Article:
Associate Professor of Applied Economics Bas Karreman (41) had already visited China several times when he read a positive review in The Economist about the book Mr. China. “I bought the book and read it in one go. I recognised all the craziness; it was as though I was in the book. I started smelling China.” The start of the book focuses on the businessmen’s confusion about how things work in China, but the longer they stay there, the more awe and respect they have for the country.

Bas Karreman is Associate Professor at the Applied Economic Sciences department. He conducts research into organisation and strategy in the field, focusing on financial services and emerging markets. Most of his work relates to the development of financial centres in mainland China and Hong Kong and the network development of multi-national banks in Central and Eastern Europe. In the Economics and Business Economics bachelor’s degree, Karreman lectures on the Organisation and Strategy course, for which he was selected as lecturer of the year by students in 2009-2010.

Factory Hall

Karreman was 21 when he visited China for the first time. He visited Dutch companies in Shanghai for a research project, together with a group of co-students. “I walked around in astonishment for six weeks,” he remembered. “One day we were in a factory hall so huge I couldn’t see the end of it, and there were only women working on the assembly line. All young, between 18 and 25 years. They picked up an object from the conveyor, tightened a few screws and placed it back on the conveyor.” Karreman acts out their movement. “The employees were all women, as women have good fine motor skills, and they were young so there wouldn’t be too many production line employees with household tasks and children, explained the Floor Manager when we asked whether any men worked in the hall.”

“I found it fascinating,” continued Karreman. “And let’s not forget, many people wanted to work for that company. By our standards, the employees earned very little, but wages were high compared with wages paid by the government or local companies.”

Kung Fu

The research project in China was part of an ‘Economy and Business in Pacific Asia’ programme that Karreman followed on top of his Economics study at EUR. He’d been interested in China his whole life; Bruce Lee was his hero and he practised Kung Fu. When he returned to the Netherlands after his first stay in China, he needed time to process his experiences, but above all he thought: “This is so awesome, I have to make something of this.” Three years later, he was conducting research for his thesis in Hong Kong.

It was 2003. Karreman had an appointment with the local manager of ING in Hong Kong. “The Two International Finance Centre had just opened with two brand new skyscrapers by the water; a low tower of 210 metres and a high tower of 415 metres.”  ING was on the top floor of the lower tower.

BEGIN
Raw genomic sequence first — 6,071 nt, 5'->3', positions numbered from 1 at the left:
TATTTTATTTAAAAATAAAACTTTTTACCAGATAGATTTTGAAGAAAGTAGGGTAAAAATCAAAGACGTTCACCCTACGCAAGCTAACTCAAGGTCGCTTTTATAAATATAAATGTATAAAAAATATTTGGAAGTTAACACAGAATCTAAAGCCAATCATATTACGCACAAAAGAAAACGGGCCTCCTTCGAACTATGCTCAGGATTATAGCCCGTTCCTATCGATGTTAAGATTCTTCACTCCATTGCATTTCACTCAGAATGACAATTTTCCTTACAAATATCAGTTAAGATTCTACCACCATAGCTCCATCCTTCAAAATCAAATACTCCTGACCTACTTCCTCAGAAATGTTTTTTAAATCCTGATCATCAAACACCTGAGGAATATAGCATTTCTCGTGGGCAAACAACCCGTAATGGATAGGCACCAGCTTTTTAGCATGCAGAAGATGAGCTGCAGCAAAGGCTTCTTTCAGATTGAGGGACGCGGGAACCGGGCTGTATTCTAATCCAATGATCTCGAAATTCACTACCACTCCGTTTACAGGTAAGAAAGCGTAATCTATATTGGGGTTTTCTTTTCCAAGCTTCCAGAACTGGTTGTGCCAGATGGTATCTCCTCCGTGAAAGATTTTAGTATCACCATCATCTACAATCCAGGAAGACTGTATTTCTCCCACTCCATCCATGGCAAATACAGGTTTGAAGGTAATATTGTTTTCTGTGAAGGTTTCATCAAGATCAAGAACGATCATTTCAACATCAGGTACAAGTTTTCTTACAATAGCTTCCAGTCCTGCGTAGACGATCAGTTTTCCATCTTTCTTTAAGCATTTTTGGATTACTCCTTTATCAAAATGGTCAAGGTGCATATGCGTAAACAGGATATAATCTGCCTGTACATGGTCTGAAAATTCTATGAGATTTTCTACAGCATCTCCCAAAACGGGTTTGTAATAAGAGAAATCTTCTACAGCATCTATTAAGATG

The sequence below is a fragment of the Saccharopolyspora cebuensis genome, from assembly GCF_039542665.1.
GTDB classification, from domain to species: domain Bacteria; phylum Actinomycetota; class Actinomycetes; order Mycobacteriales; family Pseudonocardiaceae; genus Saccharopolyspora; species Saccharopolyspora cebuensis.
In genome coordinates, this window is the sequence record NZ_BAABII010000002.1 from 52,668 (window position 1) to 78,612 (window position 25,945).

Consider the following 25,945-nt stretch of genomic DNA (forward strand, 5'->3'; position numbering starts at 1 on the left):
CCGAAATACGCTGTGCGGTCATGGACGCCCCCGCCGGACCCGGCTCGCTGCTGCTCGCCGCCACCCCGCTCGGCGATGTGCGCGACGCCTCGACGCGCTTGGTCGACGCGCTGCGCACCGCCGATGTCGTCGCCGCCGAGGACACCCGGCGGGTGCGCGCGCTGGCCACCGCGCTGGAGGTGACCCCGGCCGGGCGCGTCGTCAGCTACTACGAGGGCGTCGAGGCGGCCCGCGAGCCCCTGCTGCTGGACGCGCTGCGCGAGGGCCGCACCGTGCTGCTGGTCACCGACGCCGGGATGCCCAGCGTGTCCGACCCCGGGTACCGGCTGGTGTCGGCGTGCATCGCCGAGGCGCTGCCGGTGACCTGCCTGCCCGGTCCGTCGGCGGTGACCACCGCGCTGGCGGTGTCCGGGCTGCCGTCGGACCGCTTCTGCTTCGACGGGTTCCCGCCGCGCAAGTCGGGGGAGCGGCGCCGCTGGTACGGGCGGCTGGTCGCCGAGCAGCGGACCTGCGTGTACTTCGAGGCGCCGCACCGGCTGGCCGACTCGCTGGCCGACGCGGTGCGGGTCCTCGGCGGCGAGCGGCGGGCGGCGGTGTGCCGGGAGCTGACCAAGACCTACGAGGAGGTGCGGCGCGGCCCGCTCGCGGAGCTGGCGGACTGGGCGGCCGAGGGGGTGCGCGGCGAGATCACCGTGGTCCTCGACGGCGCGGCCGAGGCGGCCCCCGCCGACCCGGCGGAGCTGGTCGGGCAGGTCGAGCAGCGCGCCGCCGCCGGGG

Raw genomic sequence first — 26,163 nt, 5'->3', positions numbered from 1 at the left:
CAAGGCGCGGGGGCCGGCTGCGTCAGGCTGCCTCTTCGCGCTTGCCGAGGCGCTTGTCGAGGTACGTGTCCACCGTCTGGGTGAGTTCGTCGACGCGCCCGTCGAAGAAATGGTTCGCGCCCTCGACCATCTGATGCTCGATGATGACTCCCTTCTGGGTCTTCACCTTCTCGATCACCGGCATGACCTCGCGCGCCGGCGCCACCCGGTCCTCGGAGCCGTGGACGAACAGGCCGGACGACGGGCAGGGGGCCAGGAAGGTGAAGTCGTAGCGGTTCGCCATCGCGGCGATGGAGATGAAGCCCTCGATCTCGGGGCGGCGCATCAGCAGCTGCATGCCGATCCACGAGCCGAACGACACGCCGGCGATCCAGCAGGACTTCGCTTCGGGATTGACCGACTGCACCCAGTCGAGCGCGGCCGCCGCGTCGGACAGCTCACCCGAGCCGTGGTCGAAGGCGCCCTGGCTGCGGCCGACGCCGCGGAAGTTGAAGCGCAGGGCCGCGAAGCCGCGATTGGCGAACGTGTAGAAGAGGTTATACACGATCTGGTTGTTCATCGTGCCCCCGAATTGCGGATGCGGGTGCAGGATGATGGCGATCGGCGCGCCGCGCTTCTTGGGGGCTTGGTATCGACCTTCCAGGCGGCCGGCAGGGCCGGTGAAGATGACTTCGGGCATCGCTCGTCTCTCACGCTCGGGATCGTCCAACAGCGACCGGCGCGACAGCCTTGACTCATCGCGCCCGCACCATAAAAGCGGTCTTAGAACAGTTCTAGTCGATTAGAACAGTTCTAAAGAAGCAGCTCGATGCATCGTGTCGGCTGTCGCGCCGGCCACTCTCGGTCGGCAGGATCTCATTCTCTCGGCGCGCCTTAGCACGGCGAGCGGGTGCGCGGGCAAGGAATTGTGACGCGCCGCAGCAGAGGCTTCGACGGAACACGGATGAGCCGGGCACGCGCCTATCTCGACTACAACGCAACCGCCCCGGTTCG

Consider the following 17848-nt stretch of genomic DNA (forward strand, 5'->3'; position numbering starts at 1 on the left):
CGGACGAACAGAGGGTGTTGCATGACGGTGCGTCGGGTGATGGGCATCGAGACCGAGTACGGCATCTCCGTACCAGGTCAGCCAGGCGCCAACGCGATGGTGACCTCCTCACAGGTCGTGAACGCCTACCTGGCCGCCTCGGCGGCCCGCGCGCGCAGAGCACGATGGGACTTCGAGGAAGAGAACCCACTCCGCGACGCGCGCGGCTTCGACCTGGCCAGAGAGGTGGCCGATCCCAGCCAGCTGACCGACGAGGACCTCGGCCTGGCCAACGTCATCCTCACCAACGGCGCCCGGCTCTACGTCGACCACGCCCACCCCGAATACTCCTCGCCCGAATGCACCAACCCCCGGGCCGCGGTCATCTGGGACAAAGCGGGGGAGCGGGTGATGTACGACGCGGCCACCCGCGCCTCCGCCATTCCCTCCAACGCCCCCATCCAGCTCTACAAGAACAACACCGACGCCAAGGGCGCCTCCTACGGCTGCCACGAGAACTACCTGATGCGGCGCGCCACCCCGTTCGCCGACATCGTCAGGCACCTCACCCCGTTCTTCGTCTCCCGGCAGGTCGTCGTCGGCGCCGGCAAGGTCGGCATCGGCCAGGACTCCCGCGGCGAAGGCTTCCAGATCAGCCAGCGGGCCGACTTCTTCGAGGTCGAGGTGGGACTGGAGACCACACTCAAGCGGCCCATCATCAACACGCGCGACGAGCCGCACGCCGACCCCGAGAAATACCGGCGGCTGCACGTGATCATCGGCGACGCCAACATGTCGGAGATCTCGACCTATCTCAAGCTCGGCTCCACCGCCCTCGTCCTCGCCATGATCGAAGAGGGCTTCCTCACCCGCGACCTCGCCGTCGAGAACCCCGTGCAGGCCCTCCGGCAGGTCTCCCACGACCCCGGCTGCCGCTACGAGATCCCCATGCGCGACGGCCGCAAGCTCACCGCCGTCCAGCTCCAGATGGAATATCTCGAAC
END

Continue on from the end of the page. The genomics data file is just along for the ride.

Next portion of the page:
Karreman was allowed to wait in the local manager’s office for the meeting. There were two Chesterfield sofas by the window with views across the former Hong Kong port. “Wearing my student suit – I’d dressed neatly but the suit was way too big – I sank back into one of the Chesterfields. At some point, a jovial man of around sixty came and sat next to me. We sat chatting for two-and-a-half hours while looking out over Hong Kong. I felt as though I was on top of the world.”

Reading habits

Number of books per year: fifteen

Most recent book: What is the What? by Dave Eggers–9789048802715

Motivation: “Interest. I’m not a fast reader. My mother, for instance, scans through the pages. Not me. When I read, images appear before me and I make a kind of film in my head. I think that’s great!”

Favourite genre: “I read absolutely everything from novels to Harry Potter, from non-fiction to the Bosatlas and, of course, dozens of children’s books each year with the children. I’d really recommend Trubbel de Trol.”


Karaoke with the Rector

Karreman has now visited China some twenty times. At one time he seriously considered living and working there, but that ambition has faded now that he has children. It’s the familiarity that attracted him to Mr. China. He even experienced some of the scenes from the book himself. For instance, the businessmen in the book were invited to eat at a restaurant with an investor. As soon as the Baijiu – strong drink – was served, the evening got completely out of hand. “That’s something I’ve experienced so often.”

The Rector from the University of Fudan, one of China’s most prestigious universities, invited Karreman for a meal with a delegation from EUR. The aim was to strengthen relationships. A glass-topped round table was laid in a restaurant’s private room with twelve bottles of Baijiu. The group were served turtles and abalone from Australia. “There was a seating arrangement: the more important you were, the closer you sat to the Rector. I sat far away, so I was able to miss a few rounds of drinks unnoticed, unless a Chinese guest came along to raise a glass with me; I couldn’t refuse then. It’s like downing petrol,” laughed Karreman. “As soon as everyone’s cheeks were flushing, they brought a huge karaoke machine into the room. The Rector led the way with three songs. He was a fantastic singer, but everyone who followed just screamed into the microphone. It all sounded simply dreadful.”


Shirley Nieuwland

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